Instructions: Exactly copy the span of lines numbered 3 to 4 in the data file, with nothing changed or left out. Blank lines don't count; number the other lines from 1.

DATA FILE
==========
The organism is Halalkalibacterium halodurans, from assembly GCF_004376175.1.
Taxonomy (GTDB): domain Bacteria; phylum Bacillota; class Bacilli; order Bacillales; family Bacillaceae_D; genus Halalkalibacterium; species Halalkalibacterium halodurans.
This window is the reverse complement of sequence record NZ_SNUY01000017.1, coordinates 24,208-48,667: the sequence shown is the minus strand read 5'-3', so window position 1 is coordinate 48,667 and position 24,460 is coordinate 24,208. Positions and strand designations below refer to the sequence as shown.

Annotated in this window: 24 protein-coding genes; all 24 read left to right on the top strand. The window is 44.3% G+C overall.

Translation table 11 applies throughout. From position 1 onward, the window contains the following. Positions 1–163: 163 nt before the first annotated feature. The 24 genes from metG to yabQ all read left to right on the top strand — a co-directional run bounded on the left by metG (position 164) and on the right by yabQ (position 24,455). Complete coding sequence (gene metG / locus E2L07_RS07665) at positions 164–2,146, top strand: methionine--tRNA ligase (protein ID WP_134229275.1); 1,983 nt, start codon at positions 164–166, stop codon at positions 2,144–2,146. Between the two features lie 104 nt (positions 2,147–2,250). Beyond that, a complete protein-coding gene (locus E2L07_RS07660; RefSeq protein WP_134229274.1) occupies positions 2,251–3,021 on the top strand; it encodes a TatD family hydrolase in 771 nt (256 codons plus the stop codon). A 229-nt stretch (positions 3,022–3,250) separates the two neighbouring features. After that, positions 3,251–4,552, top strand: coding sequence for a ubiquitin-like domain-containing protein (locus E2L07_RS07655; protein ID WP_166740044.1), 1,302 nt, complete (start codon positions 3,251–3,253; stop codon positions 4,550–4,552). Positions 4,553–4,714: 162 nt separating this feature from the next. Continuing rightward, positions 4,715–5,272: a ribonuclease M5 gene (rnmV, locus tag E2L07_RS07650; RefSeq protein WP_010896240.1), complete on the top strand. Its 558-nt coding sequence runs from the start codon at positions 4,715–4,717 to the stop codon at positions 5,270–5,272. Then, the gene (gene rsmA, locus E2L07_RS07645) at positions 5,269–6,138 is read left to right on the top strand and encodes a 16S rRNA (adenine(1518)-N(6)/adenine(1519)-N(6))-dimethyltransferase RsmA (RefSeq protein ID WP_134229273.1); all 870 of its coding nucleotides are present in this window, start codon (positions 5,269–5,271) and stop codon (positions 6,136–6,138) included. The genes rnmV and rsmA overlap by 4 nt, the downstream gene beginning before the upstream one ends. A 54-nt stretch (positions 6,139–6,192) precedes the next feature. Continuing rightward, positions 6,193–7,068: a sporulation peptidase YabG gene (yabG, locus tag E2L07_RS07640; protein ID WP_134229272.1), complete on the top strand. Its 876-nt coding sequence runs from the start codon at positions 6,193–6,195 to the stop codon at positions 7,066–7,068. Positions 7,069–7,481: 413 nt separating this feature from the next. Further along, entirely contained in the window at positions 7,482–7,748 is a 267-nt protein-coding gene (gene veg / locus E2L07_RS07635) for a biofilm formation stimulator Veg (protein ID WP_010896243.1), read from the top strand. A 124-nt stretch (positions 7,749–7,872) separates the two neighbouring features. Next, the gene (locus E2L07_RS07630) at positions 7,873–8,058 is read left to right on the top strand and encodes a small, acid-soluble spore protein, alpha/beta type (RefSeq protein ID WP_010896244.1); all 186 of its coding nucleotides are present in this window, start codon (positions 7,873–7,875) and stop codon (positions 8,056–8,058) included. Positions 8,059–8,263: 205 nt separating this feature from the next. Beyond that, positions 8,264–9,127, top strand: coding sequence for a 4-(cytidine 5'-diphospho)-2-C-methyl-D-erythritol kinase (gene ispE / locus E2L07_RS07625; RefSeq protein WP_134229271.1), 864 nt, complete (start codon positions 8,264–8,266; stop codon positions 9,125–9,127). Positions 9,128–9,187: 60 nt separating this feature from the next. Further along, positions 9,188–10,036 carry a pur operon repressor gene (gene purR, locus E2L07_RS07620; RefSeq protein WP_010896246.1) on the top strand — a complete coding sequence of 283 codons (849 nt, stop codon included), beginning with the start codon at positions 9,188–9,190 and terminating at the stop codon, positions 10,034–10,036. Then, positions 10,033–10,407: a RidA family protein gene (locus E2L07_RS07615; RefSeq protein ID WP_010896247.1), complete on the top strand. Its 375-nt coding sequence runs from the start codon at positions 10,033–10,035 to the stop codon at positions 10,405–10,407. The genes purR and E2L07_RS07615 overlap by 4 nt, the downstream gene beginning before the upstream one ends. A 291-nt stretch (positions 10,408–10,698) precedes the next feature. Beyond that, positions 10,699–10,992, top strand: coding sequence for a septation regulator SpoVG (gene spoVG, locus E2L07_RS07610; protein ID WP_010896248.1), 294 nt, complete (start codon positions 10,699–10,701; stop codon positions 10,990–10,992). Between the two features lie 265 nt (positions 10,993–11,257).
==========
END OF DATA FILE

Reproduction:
This window is the reverse complement of sequence record NZ_SNUY01000017.1, coordinates 24,208-48,667: the sequence shown is the minus strand read 5'-3', so window position 1 is coordinate 48,667 and position 24,460 is coordinate 24,208. Positions and strand designations below refer to the sequence as shown.

Annotated in this window: 24 protein-coding genes; all 24 read left to right on the top strand. The window is 44.3% G+C overall.